Armed with a notebook and binoculars
Jane had come to East Africa from England in 1957, to pursue a dream she'd had since she was a child: to study and write about animals in Africa. In Kenya, legendary anthropologist Louis Leakey hired her as his assistant. He was eager to organize field studies of all the great apes in the wild, for they could teach much about human evolution. Never mind that Jane did not have a university degree: Leakey wanted to send someone to Tanzania who had a mind "uncluttered" by theories. He recognized Jane's combination of stamina, curiosity, patience and daring as qualification enough for the job. He finally got funding for 6 months fieldwork.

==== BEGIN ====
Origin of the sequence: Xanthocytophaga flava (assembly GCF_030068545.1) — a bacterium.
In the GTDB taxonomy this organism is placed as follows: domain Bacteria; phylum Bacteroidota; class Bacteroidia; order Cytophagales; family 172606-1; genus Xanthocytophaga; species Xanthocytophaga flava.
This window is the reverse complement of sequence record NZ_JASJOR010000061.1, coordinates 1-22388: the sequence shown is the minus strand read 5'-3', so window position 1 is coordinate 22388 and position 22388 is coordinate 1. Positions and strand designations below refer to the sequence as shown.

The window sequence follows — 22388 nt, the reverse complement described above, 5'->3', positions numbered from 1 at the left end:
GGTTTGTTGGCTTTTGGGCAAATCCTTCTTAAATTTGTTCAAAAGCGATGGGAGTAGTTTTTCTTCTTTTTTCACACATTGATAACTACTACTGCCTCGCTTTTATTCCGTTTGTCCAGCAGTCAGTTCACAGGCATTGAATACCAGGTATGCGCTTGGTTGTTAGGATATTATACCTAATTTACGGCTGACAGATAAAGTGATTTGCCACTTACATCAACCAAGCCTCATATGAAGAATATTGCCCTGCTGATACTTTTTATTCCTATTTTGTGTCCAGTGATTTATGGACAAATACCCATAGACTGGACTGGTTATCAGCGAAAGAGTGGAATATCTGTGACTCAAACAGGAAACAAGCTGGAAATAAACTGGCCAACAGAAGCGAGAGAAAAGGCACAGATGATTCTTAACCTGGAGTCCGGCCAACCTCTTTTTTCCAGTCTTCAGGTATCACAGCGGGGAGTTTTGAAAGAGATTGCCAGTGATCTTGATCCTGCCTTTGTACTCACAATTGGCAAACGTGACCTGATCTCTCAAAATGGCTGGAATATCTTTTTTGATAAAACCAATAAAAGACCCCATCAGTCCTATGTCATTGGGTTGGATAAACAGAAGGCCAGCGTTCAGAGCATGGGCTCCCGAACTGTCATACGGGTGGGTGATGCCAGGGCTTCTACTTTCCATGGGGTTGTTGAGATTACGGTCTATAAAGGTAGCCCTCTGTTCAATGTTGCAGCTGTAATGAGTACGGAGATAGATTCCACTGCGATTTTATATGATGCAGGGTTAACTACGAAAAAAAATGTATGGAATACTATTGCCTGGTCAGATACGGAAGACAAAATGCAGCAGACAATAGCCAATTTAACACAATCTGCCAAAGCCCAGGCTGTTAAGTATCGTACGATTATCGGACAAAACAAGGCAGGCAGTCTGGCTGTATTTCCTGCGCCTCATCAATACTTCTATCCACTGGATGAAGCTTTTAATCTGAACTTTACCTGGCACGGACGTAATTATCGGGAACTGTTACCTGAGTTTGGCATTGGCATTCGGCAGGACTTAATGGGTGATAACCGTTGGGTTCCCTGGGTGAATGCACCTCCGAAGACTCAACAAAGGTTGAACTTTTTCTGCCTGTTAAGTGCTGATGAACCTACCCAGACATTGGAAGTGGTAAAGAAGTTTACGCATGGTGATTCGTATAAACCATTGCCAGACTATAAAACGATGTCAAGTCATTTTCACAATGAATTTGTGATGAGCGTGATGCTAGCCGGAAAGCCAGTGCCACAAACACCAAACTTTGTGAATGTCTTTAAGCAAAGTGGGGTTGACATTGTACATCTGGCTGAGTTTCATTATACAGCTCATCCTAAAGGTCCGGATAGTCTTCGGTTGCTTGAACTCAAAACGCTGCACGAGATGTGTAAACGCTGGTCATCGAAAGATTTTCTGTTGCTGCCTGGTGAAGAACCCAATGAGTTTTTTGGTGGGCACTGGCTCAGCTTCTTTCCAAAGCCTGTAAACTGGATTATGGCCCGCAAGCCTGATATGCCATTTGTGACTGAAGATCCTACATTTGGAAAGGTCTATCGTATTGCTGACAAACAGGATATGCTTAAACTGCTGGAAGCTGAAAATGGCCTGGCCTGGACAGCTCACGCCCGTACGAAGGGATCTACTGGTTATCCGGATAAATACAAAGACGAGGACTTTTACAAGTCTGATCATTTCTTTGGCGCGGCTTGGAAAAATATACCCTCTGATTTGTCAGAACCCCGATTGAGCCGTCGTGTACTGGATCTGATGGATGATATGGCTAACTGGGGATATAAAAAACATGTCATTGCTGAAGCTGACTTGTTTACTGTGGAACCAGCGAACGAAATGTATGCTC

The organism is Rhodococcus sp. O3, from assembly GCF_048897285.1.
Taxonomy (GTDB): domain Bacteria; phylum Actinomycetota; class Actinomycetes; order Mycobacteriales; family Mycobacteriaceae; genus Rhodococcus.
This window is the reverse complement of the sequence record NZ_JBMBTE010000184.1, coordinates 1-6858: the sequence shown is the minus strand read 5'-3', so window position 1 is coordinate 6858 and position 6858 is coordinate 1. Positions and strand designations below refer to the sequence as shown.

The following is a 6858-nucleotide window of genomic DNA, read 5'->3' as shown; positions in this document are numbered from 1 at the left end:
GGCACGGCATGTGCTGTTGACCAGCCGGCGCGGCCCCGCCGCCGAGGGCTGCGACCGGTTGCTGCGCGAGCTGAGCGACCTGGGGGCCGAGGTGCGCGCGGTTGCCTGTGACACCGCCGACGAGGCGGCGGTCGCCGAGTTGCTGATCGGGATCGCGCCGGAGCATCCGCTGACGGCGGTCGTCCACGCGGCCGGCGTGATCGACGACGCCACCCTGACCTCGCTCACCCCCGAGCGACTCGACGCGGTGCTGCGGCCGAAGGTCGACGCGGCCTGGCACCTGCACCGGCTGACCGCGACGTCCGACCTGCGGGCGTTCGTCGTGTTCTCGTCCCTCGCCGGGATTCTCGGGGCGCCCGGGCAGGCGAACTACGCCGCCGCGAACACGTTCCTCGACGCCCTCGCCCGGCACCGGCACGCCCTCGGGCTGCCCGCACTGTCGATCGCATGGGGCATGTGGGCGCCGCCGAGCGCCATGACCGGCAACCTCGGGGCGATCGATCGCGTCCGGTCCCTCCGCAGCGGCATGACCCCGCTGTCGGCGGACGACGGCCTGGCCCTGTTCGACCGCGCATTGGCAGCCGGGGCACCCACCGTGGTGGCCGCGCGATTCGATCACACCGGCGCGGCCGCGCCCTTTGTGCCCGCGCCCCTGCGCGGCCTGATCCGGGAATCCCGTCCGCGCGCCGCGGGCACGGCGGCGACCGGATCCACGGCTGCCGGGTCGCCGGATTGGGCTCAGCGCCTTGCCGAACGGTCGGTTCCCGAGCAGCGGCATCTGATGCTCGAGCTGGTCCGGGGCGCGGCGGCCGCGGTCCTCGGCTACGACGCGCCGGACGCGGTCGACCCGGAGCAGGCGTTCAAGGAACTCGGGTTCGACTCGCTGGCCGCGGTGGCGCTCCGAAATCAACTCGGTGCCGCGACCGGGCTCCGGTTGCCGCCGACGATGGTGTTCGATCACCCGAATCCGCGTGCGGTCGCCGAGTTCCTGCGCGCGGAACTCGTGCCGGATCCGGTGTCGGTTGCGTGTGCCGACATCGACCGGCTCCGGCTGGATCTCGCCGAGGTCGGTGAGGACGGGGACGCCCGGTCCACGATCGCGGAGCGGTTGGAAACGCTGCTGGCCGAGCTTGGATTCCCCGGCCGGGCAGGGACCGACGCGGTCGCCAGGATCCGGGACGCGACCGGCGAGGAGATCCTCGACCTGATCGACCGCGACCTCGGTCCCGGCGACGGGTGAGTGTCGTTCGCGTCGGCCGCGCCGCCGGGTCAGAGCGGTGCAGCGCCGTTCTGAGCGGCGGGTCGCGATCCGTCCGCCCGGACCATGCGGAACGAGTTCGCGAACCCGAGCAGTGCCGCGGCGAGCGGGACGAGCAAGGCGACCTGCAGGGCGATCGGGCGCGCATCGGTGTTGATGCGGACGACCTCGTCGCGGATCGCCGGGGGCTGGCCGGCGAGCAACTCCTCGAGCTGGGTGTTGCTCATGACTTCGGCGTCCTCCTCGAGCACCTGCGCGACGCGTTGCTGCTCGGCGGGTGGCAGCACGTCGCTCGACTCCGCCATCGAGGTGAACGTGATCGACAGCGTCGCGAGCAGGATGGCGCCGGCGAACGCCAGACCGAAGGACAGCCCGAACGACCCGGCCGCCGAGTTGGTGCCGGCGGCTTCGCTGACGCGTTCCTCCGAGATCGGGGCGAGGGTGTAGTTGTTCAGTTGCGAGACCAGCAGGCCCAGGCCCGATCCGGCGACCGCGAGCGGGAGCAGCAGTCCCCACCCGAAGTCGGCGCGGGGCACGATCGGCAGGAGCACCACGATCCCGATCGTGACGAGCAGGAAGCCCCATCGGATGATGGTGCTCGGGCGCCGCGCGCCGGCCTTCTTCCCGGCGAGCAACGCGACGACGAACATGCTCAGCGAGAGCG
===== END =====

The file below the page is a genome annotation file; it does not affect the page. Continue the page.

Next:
But the authorities would not allow a young woman to venture into so remote a place alone, so Jane's amazing mother, Vanne, volunteered to accompany her for the first couple of months.
On July 14, 1960, Jane, Vanne and their Tanzanian cook, Dominic, pitched their tents in an oil-palm grove near the beach. Jane, armed with notebook and binoculars, almost immediately began to look for the chimps. Today there are well-marked trails, but when Jane began the undergrowth was thorny and the ridges rugged (and steep!). But Jane was tough and she managed well.
The chimps, however, were not cooperative. They fled whenever they saw Jane.
As the days went on, she began to become frustrated. But soon she would find the perfect vantage point.
Photo: Louis Leakey wanted to send someone with a mind "uncluttered" by theories.